Every season it seems there’s talk of a possible flu pandemic. In The Things That Keep Us Here author Carla Buckley introduces readers to one family who puts themselves under voluntary lockdown in order to avoid contamination. With a 50% survival rate, exposure to the virus is incredibly dangerous and something to be avoided at all costs. But circumstances don’t always make that possible. Food and water is scarce, heat is hard to come by, and power is out. The family is forced to make some tough decisions as neighbors die around them and as circumstances get more dire.
The Eleventh Plague by Jeff Hirsch
Set in a post-apocalyptic America in which 2/3 of the population has been decimated by war and pandemic. The Eleventh Plague by Jeff Hirsch is another novel for young adults. Roaming the barren landscape with his father and grandfather, Stephen is a salvager who roams the country in search of material to trade. It’s a life he has become accustomed to – one with bandits and slavers who would have no qualms about killing or enslaving the small family. While the idea of staying in one place and settling down to raise food crops is appealing, it’s not very feasible. That is, until they discover Settler’s Landing. There, Stephen gets a taste of living in a community that resembles life before the apocalypse. It was interesting to see what resources the community had on hand and depended on, from medical supplies to the simplicity of a collection of books.
The Road by Cormac McCarthy
Cormac McCarthy’s The Road won the 2007 Pulitzer Prize for fiction and deservedly so. This is a beautifully written, tragic book. My teenage son and I both read it and we discussed it for days. He’s added this to his list of “best books ever.” The world has been decimated by some unnamed catastrophe, leaving behind a landscape that is washed out and grey. A father and his young son travel by foot, always moving toward someplace better. As they travel, readers glimpse the end of the world as we know it and how difficult it is for the travelers – other survivors are threatening, there’s little in the way of food, and often no shelter. There were a couple of decisions made by the father that I still wonder about, but I won’t give the story away.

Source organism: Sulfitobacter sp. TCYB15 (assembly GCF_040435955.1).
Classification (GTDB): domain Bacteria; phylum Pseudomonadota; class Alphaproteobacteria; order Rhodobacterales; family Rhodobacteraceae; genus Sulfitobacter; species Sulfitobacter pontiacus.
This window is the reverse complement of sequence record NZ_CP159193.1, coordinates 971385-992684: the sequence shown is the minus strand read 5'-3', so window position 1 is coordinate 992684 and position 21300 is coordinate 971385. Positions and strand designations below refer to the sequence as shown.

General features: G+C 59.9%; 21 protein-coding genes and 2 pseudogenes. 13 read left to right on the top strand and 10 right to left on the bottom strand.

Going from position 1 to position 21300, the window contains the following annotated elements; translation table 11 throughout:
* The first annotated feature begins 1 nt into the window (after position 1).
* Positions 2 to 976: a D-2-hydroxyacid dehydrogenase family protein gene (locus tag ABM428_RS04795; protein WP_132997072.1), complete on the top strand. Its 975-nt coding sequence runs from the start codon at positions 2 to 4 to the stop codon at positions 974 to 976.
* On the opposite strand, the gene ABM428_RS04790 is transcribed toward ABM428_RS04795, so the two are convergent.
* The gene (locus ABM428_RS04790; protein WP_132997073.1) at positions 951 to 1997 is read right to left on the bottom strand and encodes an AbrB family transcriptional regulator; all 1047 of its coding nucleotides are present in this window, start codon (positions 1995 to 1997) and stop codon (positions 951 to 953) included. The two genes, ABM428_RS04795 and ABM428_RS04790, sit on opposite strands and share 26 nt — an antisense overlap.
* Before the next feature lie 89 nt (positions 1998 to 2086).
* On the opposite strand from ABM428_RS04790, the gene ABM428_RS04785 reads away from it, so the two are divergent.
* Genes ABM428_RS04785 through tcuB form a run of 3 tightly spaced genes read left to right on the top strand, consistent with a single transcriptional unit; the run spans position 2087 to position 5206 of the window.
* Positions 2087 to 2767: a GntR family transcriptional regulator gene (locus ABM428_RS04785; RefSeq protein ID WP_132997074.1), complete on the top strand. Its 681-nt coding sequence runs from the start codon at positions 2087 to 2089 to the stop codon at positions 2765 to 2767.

One Second After by William R. Forstchen
In One Second After author William R. Forstchen introduces readers to the very real concept of an electro magnetic pulse (EMP). An EMP is the by-product of a nuclear blast detonated above the Earth’s atmosphere. A blast like this would render all electronic equipment in a certain radius useless. The chaos that occurs when modern vehicles come to a halt on the freeway is just the beginning for retired army colonel John Matherson. While there’s plenty to worry about – phones are out, people are dying, and his small North Carolina town is isolated from any deliveries – his initial concern is for his type-one diabetic daughter who needs medication to survive. As the crisis continues, he takes on a leadership role, contending with scarce food supplies, societal breakdown, and roving gangs. This is probably the most gruesome of the books I’ve included here. There’s more violence in this one than I’m generally comfortable with, but it’s a compelling story. This book was cited on the floor of Congress as something that all Americans should read. An EMP is considered to be a very real possibility.
Beef up my bookshelf.
Are you a fan of apocalyptic novels or the end of the world as we know it scenarios? Will you recommend your favorites in the comment section below? I’m always looking for more titles to add to my stack of reading materials!